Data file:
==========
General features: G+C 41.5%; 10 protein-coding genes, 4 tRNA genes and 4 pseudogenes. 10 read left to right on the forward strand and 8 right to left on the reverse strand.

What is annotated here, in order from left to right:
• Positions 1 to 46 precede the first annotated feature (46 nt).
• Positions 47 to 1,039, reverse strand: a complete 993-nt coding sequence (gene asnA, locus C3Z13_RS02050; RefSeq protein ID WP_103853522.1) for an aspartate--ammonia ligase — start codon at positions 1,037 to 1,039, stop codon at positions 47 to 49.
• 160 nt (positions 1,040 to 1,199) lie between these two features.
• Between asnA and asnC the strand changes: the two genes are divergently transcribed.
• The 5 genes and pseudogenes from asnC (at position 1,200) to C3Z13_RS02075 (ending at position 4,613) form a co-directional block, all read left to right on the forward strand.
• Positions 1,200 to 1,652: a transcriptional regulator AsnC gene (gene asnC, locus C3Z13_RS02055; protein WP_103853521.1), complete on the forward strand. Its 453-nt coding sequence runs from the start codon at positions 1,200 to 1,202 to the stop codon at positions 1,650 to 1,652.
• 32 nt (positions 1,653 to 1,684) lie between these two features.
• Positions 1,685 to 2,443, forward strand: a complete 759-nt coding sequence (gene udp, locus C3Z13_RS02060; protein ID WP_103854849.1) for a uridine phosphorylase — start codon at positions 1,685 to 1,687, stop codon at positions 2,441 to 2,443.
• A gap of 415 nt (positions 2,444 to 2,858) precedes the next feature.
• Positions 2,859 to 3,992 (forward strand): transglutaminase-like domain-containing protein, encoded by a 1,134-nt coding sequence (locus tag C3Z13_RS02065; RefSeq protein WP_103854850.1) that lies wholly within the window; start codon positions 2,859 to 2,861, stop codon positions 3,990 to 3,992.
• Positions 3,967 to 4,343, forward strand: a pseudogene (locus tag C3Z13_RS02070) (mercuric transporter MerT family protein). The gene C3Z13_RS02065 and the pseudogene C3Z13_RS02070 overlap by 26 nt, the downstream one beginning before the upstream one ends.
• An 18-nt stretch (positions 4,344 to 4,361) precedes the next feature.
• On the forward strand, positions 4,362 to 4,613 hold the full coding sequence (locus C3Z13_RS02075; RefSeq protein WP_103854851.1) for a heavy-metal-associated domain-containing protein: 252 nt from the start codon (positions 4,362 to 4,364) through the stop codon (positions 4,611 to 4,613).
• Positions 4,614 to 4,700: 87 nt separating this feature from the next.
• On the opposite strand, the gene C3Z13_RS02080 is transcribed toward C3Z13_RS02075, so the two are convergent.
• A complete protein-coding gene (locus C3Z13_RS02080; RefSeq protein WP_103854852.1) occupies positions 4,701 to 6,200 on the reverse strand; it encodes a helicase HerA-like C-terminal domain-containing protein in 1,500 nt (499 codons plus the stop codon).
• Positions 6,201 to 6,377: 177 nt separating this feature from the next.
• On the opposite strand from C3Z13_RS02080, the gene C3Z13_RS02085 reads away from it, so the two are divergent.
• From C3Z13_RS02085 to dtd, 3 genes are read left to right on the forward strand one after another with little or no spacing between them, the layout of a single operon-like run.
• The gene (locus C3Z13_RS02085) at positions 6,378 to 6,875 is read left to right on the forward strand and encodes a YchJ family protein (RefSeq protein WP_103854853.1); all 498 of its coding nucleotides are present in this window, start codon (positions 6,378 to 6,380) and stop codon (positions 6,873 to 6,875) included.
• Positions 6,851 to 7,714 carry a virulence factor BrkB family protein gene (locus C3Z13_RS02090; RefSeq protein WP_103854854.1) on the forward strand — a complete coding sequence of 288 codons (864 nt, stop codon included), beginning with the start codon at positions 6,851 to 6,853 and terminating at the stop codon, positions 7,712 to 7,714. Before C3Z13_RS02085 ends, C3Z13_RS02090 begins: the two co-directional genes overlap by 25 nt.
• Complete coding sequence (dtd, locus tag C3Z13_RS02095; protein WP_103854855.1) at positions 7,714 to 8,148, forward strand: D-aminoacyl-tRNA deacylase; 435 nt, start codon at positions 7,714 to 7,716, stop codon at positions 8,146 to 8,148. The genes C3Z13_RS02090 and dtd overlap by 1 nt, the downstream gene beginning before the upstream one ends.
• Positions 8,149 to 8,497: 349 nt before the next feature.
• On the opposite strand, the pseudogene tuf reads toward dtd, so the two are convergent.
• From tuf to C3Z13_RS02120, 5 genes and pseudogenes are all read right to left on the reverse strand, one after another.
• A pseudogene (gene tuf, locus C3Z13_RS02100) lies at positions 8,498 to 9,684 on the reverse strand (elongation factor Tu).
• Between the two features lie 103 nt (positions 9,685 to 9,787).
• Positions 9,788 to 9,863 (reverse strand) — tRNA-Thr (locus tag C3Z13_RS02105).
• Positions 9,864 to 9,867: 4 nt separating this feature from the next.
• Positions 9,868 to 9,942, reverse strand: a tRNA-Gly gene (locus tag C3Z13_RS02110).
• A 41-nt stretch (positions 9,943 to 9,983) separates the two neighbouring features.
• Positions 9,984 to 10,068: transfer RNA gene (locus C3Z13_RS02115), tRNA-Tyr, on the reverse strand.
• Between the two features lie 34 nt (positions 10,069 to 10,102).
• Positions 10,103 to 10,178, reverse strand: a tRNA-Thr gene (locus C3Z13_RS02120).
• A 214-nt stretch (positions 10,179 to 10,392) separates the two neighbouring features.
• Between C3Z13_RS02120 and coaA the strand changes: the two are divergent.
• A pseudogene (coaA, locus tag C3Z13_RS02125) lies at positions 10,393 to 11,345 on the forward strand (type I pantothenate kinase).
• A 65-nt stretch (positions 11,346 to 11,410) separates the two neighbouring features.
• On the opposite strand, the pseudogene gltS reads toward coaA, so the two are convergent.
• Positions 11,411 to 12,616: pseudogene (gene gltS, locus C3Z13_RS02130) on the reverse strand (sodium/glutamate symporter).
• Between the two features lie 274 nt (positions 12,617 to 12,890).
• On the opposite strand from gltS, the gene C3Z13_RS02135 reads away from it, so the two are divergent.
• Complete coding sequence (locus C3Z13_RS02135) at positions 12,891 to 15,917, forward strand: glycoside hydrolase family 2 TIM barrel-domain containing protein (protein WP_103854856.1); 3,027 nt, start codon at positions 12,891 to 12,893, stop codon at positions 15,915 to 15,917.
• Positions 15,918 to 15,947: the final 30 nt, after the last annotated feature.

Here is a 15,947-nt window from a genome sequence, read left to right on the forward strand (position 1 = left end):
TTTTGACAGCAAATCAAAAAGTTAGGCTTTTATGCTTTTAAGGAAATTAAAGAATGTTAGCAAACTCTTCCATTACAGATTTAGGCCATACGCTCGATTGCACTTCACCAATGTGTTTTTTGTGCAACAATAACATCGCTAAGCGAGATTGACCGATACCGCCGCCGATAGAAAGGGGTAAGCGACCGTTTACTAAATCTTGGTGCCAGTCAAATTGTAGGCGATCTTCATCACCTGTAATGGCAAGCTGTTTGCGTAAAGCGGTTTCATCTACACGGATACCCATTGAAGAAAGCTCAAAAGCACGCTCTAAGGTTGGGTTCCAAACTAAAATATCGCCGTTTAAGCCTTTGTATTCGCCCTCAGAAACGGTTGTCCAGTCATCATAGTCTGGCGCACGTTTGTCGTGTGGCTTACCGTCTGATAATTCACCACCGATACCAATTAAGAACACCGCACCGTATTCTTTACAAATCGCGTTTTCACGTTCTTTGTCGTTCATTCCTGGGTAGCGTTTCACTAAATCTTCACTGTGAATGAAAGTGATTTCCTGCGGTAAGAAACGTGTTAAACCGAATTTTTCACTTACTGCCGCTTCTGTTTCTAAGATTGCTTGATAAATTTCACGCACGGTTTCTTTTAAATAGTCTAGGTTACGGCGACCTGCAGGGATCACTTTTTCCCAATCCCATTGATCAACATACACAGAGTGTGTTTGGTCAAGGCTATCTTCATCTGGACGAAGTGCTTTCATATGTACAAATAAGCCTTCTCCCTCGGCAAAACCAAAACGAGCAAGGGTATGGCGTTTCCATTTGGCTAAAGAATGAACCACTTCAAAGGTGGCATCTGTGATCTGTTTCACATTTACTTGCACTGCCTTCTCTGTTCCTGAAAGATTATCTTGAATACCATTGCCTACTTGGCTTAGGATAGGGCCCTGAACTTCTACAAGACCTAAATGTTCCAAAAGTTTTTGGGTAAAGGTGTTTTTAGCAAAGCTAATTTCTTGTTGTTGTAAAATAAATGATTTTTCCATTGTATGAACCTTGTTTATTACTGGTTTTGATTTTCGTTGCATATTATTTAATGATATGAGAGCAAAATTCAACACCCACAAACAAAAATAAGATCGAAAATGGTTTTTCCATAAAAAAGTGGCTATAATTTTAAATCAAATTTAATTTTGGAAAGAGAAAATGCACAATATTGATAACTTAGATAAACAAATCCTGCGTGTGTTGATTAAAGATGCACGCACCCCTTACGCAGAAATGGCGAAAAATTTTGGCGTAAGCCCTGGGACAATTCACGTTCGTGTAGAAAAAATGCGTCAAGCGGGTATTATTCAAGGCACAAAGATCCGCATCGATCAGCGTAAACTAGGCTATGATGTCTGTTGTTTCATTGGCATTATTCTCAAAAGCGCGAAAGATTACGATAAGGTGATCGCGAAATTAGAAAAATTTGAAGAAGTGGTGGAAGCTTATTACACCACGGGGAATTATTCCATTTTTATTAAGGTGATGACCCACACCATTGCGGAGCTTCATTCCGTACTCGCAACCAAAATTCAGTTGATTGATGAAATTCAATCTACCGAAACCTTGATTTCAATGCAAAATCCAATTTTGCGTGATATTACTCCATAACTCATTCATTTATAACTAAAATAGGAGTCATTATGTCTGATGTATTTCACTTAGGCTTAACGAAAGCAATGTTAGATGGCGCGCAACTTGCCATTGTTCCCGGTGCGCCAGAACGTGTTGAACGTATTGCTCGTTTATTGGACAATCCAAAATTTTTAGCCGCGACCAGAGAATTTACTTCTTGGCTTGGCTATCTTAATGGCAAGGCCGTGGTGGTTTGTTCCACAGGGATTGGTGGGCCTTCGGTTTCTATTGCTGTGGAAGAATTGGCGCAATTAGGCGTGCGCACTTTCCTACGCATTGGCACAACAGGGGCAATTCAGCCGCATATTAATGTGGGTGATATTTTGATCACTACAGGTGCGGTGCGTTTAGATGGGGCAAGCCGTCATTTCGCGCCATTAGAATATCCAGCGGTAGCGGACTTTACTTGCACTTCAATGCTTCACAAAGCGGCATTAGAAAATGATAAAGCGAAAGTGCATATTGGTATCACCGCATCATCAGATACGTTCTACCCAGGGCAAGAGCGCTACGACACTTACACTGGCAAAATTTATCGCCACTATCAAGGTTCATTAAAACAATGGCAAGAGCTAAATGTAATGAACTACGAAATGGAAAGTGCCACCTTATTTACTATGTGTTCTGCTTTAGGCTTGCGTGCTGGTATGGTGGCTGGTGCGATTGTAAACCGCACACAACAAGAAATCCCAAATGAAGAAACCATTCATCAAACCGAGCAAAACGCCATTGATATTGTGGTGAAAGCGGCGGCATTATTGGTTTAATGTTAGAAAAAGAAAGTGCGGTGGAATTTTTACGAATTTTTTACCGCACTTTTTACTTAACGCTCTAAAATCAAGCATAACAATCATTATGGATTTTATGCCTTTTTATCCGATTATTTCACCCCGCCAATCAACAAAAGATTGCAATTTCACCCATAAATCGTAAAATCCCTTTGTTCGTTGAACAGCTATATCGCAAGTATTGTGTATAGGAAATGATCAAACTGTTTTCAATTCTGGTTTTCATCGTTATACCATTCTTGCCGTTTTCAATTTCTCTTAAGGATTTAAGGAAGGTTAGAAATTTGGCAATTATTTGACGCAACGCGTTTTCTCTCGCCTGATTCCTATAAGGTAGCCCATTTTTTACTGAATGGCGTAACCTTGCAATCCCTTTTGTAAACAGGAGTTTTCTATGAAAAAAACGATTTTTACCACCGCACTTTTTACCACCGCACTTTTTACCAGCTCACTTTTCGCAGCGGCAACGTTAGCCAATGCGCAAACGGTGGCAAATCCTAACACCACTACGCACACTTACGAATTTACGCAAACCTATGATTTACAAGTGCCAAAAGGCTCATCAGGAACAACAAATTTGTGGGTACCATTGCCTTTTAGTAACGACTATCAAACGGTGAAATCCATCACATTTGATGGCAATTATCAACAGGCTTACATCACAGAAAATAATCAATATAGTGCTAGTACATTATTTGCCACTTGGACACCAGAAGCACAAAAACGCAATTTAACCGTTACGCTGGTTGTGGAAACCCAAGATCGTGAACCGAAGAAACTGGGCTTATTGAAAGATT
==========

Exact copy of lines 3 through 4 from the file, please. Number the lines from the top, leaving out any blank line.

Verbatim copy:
• Positions 1 to 46 precede the first annotated feature (46 nt).
• Positions 47 to 1,039, reverse strand: a complete 993-nt coding sequence (gene asnA, locus C3Z13_RS02050; RefSeq protein ID WP_103853522.1) for an aspartate--ammonia ligase — start codon at positions 1,037 to 1,039, stop codon at positions 47 to 49.